The Code

The relevant part of the Code for the parties who provide online Content or those who provide access to online content through present and future technology is Part 5 of the Code. These parties include, but are not limited to:


(1)               Internet Access Service Providers;

(2)               Internet Content Hosts;

(3)               Online Content Developers;

(4)               Online Content Aggregators; and

(5)               Link Providers


(collectively referred as “Content Subject”)


Internet Service Provider falls under the definition of Internet Access Service Providers which is defined in paragraph 12.1 of Part 5 of the Code as a service provider who provides users with access to the Internet including (but not limited to) the World Wide Web.

The Code has provided that no Content Subjects shall knowingly provide prohibited content. The Code has classified ‘prohibited content’ into 9 categories namely:

(1)               Indecent Content

(2)               Obscene Content

(3)               Violence

(4)               Menacing Content

(5)               Bad language

(6)               False Content

(7)               Children’s Content

(8)               Family Values

(9)               People with Disabilities


Content is defined as any sound, text, still picture, moving picture or other audio-visual representation, tactile representation or any combination of the preceding which is capable of being created, manipulated, stored, retrieved or communicated electronically but does not include for the purpose of the Part 5 of the Code:

(1)        ordinary private and/or personal electronic mail other than bulk or spammed electronic mail;

(2)        content transmitted solely by facsimile, voice telephony, VOIP and which is intended for private consumption; or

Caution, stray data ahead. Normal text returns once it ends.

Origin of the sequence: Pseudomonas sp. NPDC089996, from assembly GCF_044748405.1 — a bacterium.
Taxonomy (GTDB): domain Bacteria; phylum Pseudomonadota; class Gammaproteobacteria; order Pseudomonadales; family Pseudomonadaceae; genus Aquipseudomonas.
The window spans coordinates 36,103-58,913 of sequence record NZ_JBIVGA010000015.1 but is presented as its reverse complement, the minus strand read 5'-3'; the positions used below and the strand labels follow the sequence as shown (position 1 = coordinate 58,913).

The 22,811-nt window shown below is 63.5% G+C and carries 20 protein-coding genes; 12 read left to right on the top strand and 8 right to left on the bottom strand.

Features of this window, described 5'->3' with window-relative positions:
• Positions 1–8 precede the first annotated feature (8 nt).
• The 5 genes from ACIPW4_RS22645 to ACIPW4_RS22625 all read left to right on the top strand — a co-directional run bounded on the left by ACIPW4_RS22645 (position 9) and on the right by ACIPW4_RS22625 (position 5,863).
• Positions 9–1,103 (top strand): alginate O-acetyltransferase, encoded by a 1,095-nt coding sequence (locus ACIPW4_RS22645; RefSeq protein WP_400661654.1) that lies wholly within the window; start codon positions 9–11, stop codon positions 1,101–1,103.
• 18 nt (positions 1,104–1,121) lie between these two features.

(3)        content which is not accessible to the public whether freely, by payment of a fee or by registration, including (but not limited to) content made available by way of a closed Content Application Service or a limited Content Applications Service under Sections 207 and 209 of the Act respectively;


Appendix 2 of the Code provides that, apart from the Act, licensees under the Act may need to be aware of the following Acts of Parliament and are advised to have sufficient resources and expertise to ensure compliance where necessary.


(1)               Accountants Act 1967 (revised 1972)

(2)               Children & Young Persons (Employment) Act 1966 (Revised 1988)

(3)               Consumer Protection Act 1999

(4)               Copyright Act 1969

(5)               Defamation Act 1957

(6)               Dental Act 1971

(7)               Film (Censorship) Act 1952

(8)               Geneva Conventions Act 1962

(9)               Indecent Advertisements Act 1953

(10)           Internal Security Act 1960

(11)           Medicine (Advertisement and Sale) Act 1956

(12)           National Anthem Act 1968

(13)           Penal Code

(14)           Pesticides Act 1974

(15)           Poisons Ordinance 1952

(16)           Poisons (Sodium Arsenite) Ordinance 1949

(17)           Printing Presses and Publications Act 1984

(18)           Private Higher Educational Institutions Act 1996

(19)           Private Hospitals Act 1971

(20)           Sale of Drugs Act 1952 (Revised 1989)

(21)           Sale of Food Act 1983

(22)           Food Regulations 1985

(23)           Securities Industry Act 1983

(24)           Sedition Act 1948

(25)           Trade Description Act 1972

(26)           Trade Marks Act 1976

(27)           Women and Girls Protection Act 1973


Compliance of the Code as a legal defence